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Publication numberUS4219753 A
Publication typeGrant
Application numberUS 05/890,804
Publication dateAug 26, 1980
Filing dateMar 27, 1978
Priority dateMar 28, 1977
Also published asDE2732396A1, DE2732396C2
Publication number05890804, 890804, US 4219753 A, US 4219753A, US-A-4219753, US4219753 A, US4219753A
InventorsMarc Heyraud
Original AssigneeMarc Heyraud
Export CitationBiBTeX, EndNote, RefMan
External Links: USPTO, USPTO Assignment, Espacenet
Winding arrangement for a direct current electric machine
US 4219753 A
Abstract
A direct current electric machine with an ironless skew wound rotor coil rotating in the air gap of a stationary magnetic circuit is disclosed, wherein the rotor coil comprises a plurality of coil sections each connected by its ends to two corresponding collector segments and each section is constituted by at least two parts. The said parts are groups of adjacent wire turns which groups are placed side by side on the rotor cylinder and are connected in parallel to the collector segments corresponding to the coil section.
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Claims(1)
I claim:
1. A direct-current electric machine comprising a cylindrical ironless rotor coil, a stationary magnetic circuit including an air gap, the rotor coil being adapted for rotation in the said air gap and comprising at least one layer of wires which are placed side by side in an oblique direction with respect to the generatrices of the rotor cylinder, the said coil being constituted by a plurality of coil sections, the machine further comprising commutator means including a plurality of collector segments, the wire ends of the said coil sections being electrically connected to corresponding collector segments and each coil section comprising at least two groups of adjacent wire turns which groups are placed side by side on the rotor cylinder and are connected in parallel to each other between the respective collector segments corresponding to the coil section.
Description

The present invention relates to a direct current electric machine comprising a cylindrical ironless rotor coil and a stationary magnetic circuit including an air gap, the rotor coil being adapted for rotation in the said air gap. The rotor coil comprises at least one layer of wires which are placed side by side in an oblique direction with respect to the generatrices of the rotor cylinder. The coil is divided into a plurality of coil sections the ends of which are connected to corresponding collector segments of the commutator of the machine.

In machines of this type which are generally low power machines, it is in particular desired to reduce the ohmic resistance of the coil while still optimally filling the space available for the coil within the air gap. This latter condition would not be satisfied if a wire of substantially larger diameter were used. Also, if the diameter of the wire becomes larger, winding becomes more difficult, due to the small size of the coil.

A known solution as described in Swiss Pat. No. 549,342 consists in making the coil from bifilar wire so that each turn of wire is formed by two adjacent wires. This allows to obtain a total cross-section of the wire turn which is twice the cross-section of a single wire and to keep the good filling conditions related to the wire of smaller diameter. However, as will be shown later, it is difficult to industrially manufacture such a coil without having a crossing of wires which leads locally to excessive thickness of the coil and may even lead to short-circuits in the coil.

A main object of the present invention is to provide a DC machine of the above mentioned type in which the rotor coil has a very low ohmic resistance and at the same time presents a high filling factor. An other object of the invention is to provide a method for manufacturing such a rotor coil in a simple and economic manner.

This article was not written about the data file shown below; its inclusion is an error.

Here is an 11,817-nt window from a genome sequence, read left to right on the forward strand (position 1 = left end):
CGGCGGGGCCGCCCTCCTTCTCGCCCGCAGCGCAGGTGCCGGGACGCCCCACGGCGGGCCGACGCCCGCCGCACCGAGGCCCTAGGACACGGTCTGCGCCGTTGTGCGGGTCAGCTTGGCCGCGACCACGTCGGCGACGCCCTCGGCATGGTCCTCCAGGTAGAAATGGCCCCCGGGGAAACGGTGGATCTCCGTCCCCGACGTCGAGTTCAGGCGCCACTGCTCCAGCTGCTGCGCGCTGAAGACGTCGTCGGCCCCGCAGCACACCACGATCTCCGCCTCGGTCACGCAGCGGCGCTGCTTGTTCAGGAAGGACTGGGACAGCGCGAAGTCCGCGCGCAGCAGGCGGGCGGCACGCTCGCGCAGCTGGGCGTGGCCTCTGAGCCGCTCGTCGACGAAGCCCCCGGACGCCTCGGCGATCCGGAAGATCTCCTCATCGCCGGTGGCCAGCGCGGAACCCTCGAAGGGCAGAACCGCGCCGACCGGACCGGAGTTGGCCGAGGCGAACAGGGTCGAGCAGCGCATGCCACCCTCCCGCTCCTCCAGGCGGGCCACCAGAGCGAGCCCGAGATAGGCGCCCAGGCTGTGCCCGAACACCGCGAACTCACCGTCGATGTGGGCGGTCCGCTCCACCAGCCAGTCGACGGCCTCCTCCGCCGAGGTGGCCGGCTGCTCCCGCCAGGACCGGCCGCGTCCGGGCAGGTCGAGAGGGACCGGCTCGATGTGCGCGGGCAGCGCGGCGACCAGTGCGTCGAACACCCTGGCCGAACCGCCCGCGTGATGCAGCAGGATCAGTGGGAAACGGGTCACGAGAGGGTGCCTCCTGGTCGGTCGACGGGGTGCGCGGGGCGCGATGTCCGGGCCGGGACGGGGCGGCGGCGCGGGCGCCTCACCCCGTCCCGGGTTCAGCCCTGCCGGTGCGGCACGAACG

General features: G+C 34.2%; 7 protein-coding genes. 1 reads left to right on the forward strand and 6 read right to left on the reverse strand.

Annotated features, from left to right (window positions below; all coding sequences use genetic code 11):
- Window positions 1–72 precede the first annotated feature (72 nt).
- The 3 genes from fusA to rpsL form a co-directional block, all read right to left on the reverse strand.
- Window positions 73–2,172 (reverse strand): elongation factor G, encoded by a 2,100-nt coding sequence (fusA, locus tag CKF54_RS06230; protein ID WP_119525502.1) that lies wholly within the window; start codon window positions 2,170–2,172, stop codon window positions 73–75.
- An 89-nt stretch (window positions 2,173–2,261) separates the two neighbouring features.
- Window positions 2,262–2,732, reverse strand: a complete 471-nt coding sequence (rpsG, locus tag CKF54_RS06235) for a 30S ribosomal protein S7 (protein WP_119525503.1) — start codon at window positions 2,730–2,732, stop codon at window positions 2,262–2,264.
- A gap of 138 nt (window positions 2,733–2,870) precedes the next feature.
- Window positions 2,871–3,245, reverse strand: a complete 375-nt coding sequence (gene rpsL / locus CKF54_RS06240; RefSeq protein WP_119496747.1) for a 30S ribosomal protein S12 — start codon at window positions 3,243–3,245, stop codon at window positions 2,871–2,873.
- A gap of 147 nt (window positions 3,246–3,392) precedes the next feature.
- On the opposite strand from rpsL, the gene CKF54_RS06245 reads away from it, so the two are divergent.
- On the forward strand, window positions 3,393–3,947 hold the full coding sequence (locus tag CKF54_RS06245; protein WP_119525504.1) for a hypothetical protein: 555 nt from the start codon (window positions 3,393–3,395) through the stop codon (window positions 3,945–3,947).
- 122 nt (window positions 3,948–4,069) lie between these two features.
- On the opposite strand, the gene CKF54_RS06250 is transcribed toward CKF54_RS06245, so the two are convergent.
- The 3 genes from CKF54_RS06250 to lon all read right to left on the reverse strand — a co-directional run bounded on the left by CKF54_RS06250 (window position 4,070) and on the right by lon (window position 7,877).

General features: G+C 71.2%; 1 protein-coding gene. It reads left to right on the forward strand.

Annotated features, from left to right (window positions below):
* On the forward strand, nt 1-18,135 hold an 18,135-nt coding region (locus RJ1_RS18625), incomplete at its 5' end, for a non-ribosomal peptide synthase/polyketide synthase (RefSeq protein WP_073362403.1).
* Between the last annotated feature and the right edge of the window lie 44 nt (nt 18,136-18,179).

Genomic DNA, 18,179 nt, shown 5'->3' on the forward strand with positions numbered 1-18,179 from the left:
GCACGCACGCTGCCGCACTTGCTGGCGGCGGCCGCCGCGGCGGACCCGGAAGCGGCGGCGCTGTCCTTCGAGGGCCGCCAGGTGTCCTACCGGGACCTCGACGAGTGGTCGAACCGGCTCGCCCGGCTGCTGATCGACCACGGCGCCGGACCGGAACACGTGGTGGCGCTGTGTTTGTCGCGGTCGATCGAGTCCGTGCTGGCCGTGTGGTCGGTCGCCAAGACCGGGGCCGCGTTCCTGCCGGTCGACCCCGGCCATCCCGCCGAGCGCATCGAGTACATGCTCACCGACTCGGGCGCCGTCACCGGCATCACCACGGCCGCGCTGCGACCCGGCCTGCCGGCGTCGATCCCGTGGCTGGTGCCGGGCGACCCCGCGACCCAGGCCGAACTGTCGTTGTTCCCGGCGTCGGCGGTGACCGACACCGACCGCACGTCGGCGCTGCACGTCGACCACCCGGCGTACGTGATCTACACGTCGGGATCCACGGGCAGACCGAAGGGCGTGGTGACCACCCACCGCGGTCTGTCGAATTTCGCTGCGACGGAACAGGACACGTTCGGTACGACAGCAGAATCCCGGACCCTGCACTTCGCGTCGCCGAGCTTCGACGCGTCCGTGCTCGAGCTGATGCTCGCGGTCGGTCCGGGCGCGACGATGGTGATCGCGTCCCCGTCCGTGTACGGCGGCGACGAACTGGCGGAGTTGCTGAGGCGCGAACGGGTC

According to the invention, each coil section comprises at least two groups of adjacent wire turns which groups are placed side by side on the rotor cylinder and are connected in parallel to the collector segments corresponding to the coil section.

The method according to the invention for manufacturing a rotor coil for use in a DC machine of the mentioned type consists in winding a wire onto a cylindrical winding support by means of stationary connection point pins arranged along the lateral borders of the rotor cylinder and by means of movable wire holders arranged between the said connection point pins, the wire being run around the corresponding connection point pins at the beginning and at the end of each coil section, and, after having wound a group of wire turns of a coil section, in leading the wire around the connection point pin or pins corresponding to the end of said coil section and then around the connection point pin or pins corresponding to the beginning of said coil section, whereafter winding is continued to form the next group of wire turns. The wire part joining directly the connection point pins which correspond respectively to the beginning and to the end of a coil section is being cut before the wire parts placed on the connection point pins are connected to the corresponding collector segments.

Further objects and achievements of the invention will become apparent from the following description of preferred embodiments of the invention given by way of example and illustrated in the accompanying drawings.

In the drawings:

FIG. 1 is a general view of a DC machine of the type concerned by the invention.

FIG. 2 is a schematic representation of a usual winding process used in winding a rotor coil.

FIG. 3 is a first example illustrating a winding process in accordance with the invention and

FIG. 4 is a second example of a winding process used in the method for manufacturing rotor coils of the invention.

FIG. 5 is a developed projection of a winding according to the invention.

Referring to FIG. 1, a direct current machine of small size is shown with partially cut away housing and rotor parts. A cylindrical ironless rotor coil 10 is fixed at one end thereof on a disc-shaped coil supporting part 13 which is mounted on the machine shaft 14. Inside the hollow rotor part a stationary permanent magnet 15 is hold by supporting means 16 which also support a cylindrical housing part 17 of magnetically permeable material. Permanent magnet 15 and housing part 17 form a substantially cylindrical air gap in which the rotor coil 10 is arranged for rotation. The rotor coil is formed of a plurality of coil sections the ends of which are electrically connected to collector segments such as 18, 19 for instance by soldering the wire ends at one end of a conductor part forming the collector segment such as shown at 20 in FIG. 1. The general design of such a machine is well known in the art of small DC motors.